Thousands of pro-gun activists – many openly armed, some with assault rifles – have gathered in freezing weather in the capital of the US state of Virginia for an annual demonstration in support of their right to keep and bear firearms.
This year’s rally in Richmond drew up to 50,000 people, a much larger crowd than normal after the state’s ruling Democrats – who gained control of Virginia’s legislature in the last election – said they would move to restrict gun laws.
Many angry gun-rights activists travelled from other US states to attend Monday’s rally.
The state government also feared far-right groups might use the annual Lobby Day rally to raise their profile, heightening concerns of possible violence.
But there was no visible presence of white supremacy groups.
Anti-government militia groups did attend, some of them heavily armed and masked, but took part without incident.
Further minimising the potential for clashes, left-wing groups and others in favour of gun control largely cancelled their counter-protests amid worries about their safety, though some campaigners were inside the state capital building meeting politicians.
US President Donald Trump tweeted in apparent support of the rally, saying: “The Democrat Party in the Great Commonwealth of Virginia are working hard to take away your 2nd Amendment rights. This is just the beginning. Don’t let it happen, VOTE REPUBLICAN in 2020!”
Among the many thousands who attended were staunch supporters of the President, some carrying signs that read: “God, Guns, Trump.”
Governor Ralph Northam, a Democrat, declared a state of emergency, citing concerns about possible violence.
That allowed him to ban firearms from the Capitol Square, where the rally was held. Just outside the square, however, there were plenty of gun-toting demonstrators.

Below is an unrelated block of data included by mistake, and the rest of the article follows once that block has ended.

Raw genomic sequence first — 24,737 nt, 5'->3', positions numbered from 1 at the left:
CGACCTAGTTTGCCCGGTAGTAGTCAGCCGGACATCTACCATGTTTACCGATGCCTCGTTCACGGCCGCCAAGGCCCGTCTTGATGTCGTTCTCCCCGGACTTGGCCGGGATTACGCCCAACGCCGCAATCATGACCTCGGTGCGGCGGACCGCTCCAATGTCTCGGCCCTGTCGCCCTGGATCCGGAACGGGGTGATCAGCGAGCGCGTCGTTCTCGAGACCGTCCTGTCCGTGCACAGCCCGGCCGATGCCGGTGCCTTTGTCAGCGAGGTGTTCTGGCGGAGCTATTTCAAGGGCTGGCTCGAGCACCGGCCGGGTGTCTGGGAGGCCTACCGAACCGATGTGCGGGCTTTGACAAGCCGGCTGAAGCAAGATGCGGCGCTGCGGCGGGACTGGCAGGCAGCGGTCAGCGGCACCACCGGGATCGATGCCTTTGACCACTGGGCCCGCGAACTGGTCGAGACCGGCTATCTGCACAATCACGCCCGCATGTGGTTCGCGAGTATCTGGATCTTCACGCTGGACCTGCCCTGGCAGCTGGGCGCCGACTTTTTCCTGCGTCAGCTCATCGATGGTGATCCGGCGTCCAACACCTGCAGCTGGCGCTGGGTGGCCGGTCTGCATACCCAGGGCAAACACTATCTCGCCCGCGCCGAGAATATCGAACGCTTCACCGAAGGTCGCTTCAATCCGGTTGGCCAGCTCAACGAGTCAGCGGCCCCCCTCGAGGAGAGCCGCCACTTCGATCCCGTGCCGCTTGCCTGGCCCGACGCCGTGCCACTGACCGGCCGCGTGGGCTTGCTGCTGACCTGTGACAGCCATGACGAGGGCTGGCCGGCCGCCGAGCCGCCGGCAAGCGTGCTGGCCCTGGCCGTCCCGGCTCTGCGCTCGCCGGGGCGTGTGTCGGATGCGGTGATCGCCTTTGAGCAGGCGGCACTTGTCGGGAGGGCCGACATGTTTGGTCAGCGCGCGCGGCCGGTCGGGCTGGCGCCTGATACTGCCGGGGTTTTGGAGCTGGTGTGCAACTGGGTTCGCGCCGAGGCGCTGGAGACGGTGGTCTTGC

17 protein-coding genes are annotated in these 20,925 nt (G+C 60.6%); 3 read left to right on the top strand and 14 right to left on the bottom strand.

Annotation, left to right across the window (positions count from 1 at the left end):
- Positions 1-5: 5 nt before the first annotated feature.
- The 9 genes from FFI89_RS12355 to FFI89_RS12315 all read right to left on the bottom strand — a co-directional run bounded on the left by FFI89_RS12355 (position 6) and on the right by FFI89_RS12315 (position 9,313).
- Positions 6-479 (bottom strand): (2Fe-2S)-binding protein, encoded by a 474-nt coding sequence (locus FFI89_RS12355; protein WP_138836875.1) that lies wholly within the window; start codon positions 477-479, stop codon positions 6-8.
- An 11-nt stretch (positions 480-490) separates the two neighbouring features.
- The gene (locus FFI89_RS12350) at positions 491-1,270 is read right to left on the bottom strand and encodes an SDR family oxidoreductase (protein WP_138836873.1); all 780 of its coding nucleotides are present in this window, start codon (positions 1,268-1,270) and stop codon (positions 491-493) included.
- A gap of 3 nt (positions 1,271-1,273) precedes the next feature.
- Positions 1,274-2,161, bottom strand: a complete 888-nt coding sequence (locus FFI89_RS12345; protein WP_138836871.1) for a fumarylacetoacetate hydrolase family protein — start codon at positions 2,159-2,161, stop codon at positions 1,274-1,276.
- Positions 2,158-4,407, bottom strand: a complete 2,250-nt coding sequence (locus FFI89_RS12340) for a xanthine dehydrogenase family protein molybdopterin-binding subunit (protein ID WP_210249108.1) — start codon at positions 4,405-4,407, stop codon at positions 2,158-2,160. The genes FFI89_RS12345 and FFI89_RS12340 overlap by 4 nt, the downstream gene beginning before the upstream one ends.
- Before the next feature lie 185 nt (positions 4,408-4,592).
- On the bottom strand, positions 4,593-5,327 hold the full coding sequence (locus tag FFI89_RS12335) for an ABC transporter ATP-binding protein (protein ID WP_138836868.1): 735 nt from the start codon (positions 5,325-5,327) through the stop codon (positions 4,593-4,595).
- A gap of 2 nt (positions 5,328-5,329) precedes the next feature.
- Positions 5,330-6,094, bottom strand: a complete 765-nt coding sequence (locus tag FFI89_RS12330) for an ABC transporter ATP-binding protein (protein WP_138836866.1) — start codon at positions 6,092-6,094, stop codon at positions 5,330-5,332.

“No one wants another incident like the one we saw in Charlottesville in 2017,” Mr Northam said.
He was referring to the Unite the Right rally held by extremists in Virginia, where a left-wing counter-protester was killed by a member of the far-right.
There was extensive chatter on far-right online forums ahead of Monday’s event, which occurs on Martin Luther King Jr Day, a holiday marking the legacy of the black civil rights leader.
Lobby Day is a yearly tradition in Virginia, allowing constituents to meet with state legislators on any number of issues.
Pro-gun protesters are angered by proposals to limit the number of firearm purchases per month and to impose tougher background checks.
Democrats also want “red flag” laws, which would allow authorities to quickly seize guns from people deemed potentially dangerous. But their opponents say any such move should be done only with a court order, a process that would take longer.
Mr Northam has made gun control a top priority of his administration and said he hoped to pass all three measures.
However, some local communities have declared themselves “2nd Amendment sanctuaries” and threatened not to obey the new laws.
Virginian Republican John McGuire, who is also hoping to win a seat in Congress, voiced his support for the protest.
“Our country was founded on common sense,” he said.
“Our founding fathers believed it was God-given right to protect yourself, your family and your children. That’s why these people are here today and I support them.”